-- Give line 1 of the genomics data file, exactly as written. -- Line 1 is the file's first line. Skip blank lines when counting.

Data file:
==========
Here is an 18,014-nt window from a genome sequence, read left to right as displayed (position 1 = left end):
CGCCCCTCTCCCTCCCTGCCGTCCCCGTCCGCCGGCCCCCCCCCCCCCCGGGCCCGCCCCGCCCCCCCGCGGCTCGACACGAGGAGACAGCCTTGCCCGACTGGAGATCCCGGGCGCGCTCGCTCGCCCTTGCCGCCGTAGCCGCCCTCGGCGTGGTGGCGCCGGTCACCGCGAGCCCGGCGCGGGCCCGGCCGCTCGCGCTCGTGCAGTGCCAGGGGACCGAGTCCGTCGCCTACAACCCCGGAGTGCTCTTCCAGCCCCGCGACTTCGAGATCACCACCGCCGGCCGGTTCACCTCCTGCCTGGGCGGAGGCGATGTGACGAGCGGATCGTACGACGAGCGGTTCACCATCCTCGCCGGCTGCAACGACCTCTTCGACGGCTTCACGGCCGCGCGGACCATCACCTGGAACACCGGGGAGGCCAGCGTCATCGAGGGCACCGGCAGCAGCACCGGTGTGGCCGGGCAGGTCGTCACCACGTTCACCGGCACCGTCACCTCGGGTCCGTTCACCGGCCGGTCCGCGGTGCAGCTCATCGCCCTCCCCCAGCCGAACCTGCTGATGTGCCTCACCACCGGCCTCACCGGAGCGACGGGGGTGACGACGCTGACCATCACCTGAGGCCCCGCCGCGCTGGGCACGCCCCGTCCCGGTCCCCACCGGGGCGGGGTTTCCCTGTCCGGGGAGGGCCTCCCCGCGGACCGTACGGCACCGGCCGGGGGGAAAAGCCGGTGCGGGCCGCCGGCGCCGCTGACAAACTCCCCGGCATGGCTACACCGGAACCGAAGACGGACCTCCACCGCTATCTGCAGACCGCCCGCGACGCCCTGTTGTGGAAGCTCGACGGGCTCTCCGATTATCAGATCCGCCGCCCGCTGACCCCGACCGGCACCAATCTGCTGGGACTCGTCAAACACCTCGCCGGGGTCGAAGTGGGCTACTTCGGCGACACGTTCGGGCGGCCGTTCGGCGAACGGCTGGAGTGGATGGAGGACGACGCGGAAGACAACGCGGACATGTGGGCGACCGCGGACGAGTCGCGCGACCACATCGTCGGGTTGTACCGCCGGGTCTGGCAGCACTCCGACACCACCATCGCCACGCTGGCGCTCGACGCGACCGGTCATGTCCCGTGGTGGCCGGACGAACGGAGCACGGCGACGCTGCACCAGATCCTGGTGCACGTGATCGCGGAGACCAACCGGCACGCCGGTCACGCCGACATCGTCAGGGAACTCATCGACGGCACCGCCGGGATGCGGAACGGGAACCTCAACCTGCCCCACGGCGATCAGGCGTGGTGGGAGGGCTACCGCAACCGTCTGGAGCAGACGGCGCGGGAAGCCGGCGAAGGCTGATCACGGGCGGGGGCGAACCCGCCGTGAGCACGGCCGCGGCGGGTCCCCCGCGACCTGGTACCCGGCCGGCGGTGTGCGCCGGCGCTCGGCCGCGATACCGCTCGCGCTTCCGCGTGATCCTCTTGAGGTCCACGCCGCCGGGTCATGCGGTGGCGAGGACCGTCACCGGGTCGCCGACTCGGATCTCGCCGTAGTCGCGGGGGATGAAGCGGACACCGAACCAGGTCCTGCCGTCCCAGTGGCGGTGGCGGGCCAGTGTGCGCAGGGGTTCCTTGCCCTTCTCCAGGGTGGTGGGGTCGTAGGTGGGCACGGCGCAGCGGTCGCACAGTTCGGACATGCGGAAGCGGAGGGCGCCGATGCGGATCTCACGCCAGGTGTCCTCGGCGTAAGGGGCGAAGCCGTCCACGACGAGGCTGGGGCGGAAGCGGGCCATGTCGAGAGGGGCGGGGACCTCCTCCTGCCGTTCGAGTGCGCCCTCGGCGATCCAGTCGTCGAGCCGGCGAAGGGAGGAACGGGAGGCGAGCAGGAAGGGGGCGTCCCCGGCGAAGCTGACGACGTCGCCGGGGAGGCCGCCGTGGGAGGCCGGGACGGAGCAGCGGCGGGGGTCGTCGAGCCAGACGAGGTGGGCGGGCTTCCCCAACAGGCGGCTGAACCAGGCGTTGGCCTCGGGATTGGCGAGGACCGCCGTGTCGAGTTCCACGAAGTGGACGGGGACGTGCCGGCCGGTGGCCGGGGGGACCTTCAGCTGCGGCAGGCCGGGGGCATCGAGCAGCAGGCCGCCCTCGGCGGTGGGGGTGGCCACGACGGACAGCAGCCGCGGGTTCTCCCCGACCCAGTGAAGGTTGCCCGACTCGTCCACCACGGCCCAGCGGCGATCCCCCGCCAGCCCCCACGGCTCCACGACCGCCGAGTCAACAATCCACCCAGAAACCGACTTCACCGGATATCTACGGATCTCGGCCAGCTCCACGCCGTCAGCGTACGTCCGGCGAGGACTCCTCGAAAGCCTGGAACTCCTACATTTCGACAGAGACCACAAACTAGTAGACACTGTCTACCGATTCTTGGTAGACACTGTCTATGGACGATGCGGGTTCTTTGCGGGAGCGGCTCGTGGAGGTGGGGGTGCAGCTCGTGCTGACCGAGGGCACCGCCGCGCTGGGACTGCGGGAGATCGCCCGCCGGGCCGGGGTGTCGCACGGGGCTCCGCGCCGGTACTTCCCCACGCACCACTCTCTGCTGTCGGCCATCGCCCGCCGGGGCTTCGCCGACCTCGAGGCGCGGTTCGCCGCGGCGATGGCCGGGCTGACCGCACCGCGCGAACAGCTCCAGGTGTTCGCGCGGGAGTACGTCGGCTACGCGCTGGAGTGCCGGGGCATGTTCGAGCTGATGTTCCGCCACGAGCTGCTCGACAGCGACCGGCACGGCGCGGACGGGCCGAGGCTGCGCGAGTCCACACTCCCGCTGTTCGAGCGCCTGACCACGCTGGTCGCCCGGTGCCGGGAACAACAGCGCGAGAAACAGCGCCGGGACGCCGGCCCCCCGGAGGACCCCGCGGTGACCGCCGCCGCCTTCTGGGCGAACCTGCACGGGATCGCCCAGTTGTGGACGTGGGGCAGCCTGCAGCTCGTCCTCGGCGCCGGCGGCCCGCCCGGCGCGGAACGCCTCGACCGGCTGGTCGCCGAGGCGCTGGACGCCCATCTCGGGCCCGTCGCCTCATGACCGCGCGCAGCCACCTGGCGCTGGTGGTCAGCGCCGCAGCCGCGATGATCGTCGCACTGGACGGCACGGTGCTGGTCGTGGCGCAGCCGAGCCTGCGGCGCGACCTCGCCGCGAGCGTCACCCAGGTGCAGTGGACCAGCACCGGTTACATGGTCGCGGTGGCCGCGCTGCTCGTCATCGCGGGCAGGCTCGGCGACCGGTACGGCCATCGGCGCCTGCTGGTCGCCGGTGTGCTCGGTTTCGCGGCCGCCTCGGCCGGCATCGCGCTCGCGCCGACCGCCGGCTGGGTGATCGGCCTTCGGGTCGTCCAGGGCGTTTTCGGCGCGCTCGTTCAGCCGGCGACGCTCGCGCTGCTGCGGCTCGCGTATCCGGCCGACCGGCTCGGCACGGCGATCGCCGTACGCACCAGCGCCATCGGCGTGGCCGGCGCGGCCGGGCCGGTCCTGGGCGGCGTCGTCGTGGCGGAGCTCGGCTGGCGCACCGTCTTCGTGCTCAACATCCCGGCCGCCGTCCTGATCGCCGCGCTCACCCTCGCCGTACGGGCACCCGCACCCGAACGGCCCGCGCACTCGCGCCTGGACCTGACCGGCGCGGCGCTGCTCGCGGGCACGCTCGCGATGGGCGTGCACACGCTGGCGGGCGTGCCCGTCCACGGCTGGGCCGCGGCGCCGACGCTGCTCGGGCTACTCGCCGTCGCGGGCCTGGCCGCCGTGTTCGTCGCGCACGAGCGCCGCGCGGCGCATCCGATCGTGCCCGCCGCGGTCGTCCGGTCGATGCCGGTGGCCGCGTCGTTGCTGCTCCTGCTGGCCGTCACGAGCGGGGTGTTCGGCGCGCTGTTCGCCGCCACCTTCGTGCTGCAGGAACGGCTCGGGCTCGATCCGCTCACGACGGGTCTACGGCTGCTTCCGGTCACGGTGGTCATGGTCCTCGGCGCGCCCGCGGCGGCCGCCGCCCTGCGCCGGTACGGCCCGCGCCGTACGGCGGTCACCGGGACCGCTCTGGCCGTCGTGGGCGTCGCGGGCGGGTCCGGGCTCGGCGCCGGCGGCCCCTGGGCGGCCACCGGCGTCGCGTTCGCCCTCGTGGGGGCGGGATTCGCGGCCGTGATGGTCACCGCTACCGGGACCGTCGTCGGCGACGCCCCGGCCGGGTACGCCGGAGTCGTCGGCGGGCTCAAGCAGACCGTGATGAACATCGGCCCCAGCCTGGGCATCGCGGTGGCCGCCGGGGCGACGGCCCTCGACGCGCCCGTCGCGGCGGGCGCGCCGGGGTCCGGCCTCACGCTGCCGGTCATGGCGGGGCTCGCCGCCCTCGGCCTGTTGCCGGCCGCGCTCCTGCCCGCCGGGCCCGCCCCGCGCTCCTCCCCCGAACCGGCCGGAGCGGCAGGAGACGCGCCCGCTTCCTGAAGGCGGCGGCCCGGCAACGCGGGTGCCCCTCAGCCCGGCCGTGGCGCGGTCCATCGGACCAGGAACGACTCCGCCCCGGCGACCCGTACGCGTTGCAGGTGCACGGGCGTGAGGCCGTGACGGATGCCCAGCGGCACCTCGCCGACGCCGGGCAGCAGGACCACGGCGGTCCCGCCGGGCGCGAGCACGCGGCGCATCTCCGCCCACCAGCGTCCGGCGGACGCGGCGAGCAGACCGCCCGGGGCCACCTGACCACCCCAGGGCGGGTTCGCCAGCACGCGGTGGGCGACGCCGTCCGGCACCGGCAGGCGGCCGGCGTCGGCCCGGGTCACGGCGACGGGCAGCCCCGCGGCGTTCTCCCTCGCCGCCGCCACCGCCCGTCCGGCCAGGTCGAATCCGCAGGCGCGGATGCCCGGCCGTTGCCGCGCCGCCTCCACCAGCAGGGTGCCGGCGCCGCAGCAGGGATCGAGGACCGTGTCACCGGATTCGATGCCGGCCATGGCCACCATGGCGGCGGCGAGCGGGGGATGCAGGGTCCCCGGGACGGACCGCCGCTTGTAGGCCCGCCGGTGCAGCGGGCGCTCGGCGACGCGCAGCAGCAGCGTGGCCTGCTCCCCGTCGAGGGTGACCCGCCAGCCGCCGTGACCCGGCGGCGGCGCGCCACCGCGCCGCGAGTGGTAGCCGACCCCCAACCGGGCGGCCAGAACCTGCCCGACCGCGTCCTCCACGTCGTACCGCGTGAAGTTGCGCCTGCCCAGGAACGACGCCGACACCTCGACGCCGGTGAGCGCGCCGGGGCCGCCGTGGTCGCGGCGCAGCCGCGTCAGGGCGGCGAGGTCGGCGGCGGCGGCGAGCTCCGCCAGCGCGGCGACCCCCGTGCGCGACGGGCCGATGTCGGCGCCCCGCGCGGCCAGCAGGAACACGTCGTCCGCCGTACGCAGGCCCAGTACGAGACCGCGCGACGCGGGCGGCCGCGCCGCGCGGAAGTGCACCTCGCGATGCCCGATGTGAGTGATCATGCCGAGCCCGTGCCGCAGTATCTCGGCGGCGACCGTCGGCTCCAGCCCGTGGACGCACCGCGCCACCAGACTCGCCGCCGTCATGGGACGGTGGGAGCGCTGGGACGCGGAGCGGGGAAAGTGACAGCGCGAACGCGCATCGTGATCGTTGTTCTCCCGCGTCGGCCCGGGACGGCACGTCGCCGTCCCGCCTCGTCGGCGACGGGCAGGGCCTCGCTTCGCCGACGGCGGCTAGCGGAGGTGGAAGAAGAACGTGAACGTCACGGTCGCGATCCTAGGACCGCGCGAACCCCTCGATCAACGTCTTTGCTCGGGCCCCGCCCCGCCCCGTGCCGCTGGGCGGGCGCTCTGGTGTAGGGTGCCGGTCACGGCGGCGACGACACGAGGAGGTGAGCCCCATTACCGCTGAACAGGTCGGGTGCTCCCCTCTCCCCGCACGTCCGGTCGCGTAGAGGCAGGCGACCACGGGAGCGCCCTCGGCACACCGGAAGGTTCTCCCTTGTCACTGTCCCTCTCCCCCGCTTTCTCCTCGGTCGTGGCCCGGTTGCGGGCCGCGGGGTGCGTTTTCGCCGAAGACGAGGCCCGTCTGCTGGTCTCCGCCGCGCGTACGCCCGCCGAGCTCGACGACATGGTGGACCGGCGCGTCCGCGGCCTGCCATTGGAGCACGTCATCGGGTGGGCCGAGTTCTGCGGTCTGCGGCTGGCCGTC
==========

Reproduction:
Here is an 18,014-nt window from a genome sequence, read left to right as displayed (position 1 = left end):